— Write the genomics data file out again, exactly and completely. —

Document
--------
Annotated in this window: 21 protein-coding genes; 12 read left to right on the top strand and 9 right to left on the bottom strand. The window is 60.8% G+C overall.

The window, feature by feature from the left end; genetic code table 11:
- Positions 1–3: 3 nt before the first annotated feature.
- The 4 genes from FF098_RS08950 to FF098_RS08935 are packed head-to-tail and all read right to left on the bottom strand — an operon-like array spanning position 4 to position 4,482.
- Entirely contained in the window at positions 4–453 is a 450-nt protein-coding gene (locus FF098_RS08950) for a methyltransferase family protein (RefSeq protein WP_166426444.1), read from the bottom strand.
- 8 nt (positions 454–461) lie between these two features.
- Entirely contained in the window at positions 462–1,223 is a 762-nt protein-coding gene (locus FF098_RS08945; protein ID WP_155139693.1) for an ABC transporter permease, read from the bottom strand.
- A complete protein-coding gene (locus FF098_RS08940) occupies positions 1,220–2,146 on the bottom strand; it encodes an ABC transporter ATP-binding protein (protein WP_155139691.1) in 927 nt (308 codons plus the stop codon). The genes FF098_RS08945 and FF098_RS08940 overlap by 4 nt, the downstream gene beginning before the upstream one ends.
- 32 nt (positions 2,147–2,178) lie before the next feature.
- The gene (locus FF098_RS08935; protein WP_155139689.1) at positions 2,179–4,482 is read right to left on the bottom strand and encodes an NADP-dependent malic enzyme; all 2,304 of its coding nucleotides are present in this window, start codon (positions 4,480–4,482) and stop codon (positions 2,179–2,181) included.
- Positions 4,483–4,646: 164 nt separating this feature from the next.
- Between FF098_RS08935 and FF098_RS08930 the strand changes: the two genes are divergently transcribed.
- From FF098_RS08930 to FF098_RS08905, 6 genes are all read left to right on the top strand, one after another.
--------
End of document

Annotated in this window: 21 protein-coding genes; 12 read left to right on the top strand and 9 right to left on the bottom strand. The window is 60.8% G+C overall.

The window, feature by feature from the left end; genetic code table 11:
- Positions 1–3: 3 nt before the first annotated feature.
- The 4 genes from FF098_RS08950 to FF098_RS08935 are packed head-to-tail and all read right to left on the bottom strand — an operon-like array spanning position 4 to position 4,482.
- Entirely contained in the window at positions 4–453 is a 450-nt protein-coding gene (locus FF098_RS08950) for a methyltransferase family protein (RefSeq protein WP_166426444.1), read from the bottom strand.
- 8 nt (positions 454–461) lie between these two features.
- Entirely contained in the window at positions 462–1,223 is a 762-nt protein-coding gene (locus FF098_RS08945; protein ID WP_155139693.1) for an ABC transporter permease, read from the bottom strand.
- A complete protein-coding gene (locus FF098_RS08940) occupies positions 1,220–2,146 on the bottom strand; it encodes an ABC transporter ATP-binding protein (protein WP_155139691.1) in 927 nt (308 codons plus the stop codon). The genes FF098_RS08945 and FF098_RS08940 overlap by 4 nt, the downstream gene beginning before the upstream one ends.
- 32 nt (positions 2,147–2,178) lie before the next feature.
- The gene (locus FF098_RS08935; protein WP_155139689.1) at positions 2,179–4,482 is read right to left on the bottom strand and encodes an NADP-dependent malic enzyme; all 2,304 of its coding nucleotides are present in this window, start codon (positions 4,480–4,482) and stop codon (positions 2,179–2,181) included.
- Positions 4,483–4,646: 164 nt separating this feature from the next.
- Between FF098_RS08935 and FF098_RS08930 the strand changes: the two genes are divergently transcribed.
- From FF098_RS08930 to FF098_RS08905, 6 genes are all read left to right on the top strand, one after another.